This Week in Real Estate: May 30, 2017

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As you celebrate the remainder of this holiday weekend I encourage you to pause at some point over the next two days to honor and remember all the men and women that made the ultimate sacrifice in service to our country.

Favorable news This Week in Real Estate in two of the most influential lead indicators of a real estate market: employment and interest rates. Interest rates hit the lowest level of 2017 this week and the jobless rate is at a 10-year low. Below are a few highlights from the fourth week of May that influence our business:

* Existing-Home Sales Slip 2.3 Percent in April; Days on Market Falls to Under a Month. Stubbornly low supply levels held down existing-home sales in April and also pushed the median number of days a home was on the market to a new low of 29 days, according to the National Association of Realtors. Total existing-home sales dipped 2.3 percent to a seasonally adjusted annual rate of 5.57 million in April from a downwardly revised 5.70 million in March. Despite last month’s decline, sales are still 1.6 percent above a year ago and at the fourth highest pace over the past year. “Last month’s dip in closings was somewhat expected given that there was such a strong sales increase in March at 4.2 percent, and new and existing inventory is not keeping up with the fast pace homes are coming off the market,” said Lawrence Yun, NAR chief economist. Total housing inventory at the end of April climbed 7.2 percent to 1.93 million existing homes available for sale, but is still 9.0 percent lower than a year ago (2.12 million) and has fallen year-over-year for 23 consecutive months. Properties typically stayed on the market for 29 days in April, which is down from 34 days in March and 39 days a year ago and surpasses last May (32 days) as the shortest timeframe since NAR began tracking in May 2011. Inventory data from realtor.com reveals that the metropolitan statistical areas where listings stayed on the market the shortest amount of time in April were San Jose, CA (23 days), San Francisco, CA (25 days), Denver (27 days) and Seattle-Tacoma-Bellevue, WA (28 days). Matching the highest percentage since last September, first-time buyers were 34 percent of sales in April.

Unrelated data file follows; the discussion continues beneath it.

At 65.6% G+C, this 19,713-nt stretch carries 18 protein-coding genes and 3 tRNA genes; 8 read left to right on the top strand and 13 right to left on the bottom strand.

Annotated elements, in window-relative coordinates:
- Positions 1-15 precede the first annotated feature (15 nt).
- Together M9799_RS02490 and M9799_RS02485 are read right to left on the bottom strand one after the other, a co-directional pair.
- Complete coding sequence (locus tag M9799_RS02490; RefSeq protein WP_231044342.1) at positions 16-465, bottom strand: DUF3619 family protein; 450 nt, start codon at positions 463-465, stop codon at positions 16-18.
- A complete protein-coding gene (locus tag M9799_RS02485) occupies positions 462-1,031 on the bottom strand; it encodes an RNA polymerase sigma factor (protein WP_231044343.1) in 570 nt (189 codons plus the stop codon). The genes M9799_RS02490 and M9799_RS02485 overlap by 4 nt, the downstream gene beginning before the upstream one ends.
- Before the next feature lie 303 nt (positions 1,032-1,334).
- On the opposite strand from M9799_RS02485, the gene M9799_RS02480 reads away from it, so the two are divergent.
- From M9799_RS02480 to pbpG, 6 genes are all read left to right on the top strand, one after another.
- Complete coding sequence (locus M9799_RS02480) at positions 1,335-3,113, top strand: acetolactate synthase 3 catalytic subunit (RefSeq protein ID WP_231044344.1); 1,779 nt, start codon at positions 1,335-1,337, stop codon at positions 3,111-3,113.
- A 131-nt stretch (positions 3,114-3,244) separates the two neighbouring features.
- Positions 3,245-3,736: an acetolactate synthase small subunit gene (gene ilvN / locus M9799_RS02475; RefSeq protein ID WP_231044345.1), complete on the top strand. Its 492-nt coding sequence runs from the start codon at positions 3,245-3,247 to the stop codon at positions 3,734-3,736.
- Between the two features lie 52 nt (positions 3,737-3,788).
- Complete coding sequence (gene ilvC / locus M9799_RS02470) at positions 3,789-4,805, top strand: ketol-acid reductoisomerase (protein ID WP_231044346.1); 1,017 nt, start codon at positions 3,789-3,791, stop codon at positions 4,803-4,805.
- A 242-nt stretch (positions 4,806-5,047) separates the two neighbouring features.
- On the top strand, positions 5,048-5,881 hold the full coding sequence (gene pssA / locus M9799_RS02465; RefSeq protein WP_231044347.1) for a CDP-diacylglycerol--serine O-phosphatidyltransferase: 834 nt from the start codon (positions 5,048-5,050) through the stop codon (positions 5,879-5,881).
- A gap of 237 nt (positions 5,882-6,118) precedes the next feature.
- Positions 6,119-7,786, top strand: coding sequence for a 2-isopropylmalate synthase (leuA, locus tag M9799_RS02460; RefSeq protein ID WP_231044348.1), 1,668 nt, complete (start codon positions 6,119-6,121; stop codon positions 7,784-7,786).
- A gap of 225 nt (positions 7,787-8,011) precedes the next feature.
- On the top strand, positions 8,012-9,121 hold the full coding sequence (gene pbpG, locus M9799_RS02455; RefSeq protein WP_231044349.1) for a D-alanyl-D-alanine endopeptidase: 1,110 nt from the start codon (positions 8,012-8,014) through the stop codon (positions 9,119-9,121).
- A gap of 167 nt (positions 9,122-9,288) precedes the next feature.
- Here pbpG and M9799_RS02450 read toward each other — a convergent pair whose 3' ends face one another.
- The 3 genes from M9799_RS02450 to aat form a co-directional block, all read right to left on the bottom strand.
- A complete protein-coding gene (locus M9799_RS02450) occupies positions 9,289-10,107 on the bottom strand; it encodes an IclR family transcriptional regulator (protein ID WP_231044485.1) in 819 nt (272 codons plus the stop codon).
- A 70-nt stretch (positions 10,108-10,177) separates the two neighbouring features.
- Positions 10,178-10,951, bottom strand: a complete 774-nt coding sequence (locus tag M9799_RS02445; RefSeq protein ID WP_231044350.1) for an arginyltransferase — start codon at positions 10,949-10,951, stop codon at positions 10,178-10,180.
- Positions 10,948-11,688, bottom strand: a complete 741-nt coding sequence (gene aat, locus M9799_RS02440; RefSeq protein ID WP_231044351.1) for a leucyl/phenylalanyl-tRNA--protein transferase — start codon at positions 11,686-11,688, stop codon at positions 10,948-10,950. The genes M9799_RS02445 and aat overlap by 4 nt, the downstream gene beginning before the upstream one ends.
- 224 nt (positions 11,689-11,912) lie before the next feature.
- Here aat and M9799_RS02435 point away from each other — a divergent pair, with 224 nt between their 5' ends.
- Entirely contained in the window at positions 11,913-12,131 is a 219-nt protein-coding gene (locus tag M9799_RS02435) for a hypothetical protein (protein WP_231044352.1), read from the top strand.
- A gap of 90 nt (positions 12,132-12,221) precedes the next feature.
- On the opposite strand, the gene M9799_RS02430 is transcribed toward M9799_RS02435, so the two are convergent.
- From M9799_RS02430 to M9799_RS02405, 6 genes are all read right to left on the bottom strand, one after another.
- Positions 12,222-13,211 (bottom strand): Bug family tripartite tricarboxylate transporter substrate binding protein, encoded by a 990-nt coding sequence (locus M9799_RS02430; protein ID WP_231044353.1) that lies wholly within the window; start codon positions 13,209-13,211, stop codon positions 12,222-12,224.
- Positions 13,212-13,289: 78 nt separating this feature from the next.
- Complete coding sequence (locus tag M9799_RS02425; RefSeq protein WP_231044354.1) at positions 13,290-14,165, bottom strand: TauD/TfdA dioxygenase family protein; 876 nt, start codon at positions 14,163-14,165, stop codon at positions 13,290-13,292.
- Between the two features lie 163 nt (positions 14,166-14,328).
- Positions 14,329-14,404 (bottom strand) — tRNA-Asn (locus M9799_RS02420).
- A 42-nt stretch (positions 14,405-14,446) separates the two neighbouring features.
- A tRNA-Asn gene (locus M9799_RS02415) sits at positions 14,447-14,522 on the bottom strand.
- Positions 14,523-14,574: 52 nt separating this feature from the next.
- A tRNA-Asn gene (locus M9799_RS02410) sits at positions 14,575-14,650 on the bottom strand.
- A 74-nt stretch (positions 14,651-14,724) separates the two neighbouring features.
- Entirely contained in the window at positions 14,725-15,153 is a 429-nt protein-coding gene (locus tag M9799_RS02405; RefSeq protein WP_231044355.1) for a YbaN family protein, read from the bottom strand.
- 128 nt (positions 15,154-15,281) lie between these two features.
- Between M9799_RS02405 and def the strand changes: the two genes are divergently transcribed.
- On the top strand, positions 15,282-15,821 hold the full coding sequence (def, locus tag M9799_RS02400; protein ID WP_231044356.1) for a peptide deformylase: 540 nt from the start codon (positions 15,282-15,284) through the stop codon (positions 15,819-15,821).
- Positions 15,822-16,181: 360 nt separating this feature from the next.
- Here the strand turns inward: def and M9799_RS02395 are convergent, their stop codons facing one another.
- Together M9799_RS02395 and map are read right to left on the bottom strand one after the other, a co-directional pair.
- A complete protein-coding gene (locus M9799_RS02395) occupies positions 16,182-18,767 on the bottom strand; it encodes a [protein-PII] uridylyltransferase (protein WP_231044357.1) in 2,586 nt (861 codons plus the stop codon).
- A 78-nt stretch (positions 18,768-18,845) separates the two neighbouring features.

Full Story…  https://www.nar.realtor/news-releases/2017/05/existing-home-sales-slip-23-percent-in-april-days-on-market-falls-to-under-a-month

* Mortgage Rates Drop to Lowest of 2017. Freddie Mac released the results of its Primary Mortgage Market Survey on Thursday showing average mortgage rates hitting their lowest mark of the year. “As we predicted, the 30-year mortgage rate fell 7 basis points this week in a delayed reaction to last week’s sharp drop in Treasury yields,” says Sean Becketti, Freddie Mac’s chief economist. The 30-year fixed-rate mortgage averaged 3.95 percent, with an average 0.5 point, falling from last week’s 4.02 percent average. Last year at this time, 30-year rates averaged 3.64 percent. The 15-year fixed-rate mortgage averaged 3.19 percent, with an average 0.5 point, falling from last week’s 3.27 percent average. A year ago, 15-year rates averaged 2.89 percent. A 5-year hybrid adjustable-rate mortgage averaged 3.07 percent, with an average 0.4 point, dropping from last week’s 3.13 percent average. A year ago, 5-year ARMs averaged 2.87 percent.
Full Story… http://freddiemac.mwnewsroom.com/press-releases/mortgage-rates-drop-to-lowest-of-2017-otcqb-fmcc-1310392

* Jobless Claims Rose Slightly, but Four-Week Average is at a 44-Year Low. The number of Americans filing for unemployment benefits rose less than expected last week and the four-week moving average of claims fell to a 44-year low, suggesting further tightening in the labor market. It was the 116th straight week that claims were below 300,000, a threshold associated with a healthy labor market. That is the longest stretch since 1970, when the labor market was smaller. The labor market is near full employment, with the jobless rate at a 10-year low of 4.4 percent. The four-week moving average of claims, considered a better measure of labor market trends as it irons out week-to-week volatility, fell 5,750 to 235,250 last week, the lowest level since April 1973. The four-week moving average of continuing claims dropped 16,000 to 1.93 million, the lowest level since January 1974.
Full Story… http://www.cnbc.com/2017/05/25/initial-jobless-claims-hit-234k-vs-estimate-of-238k.html

 

Have a productive week!
Jason

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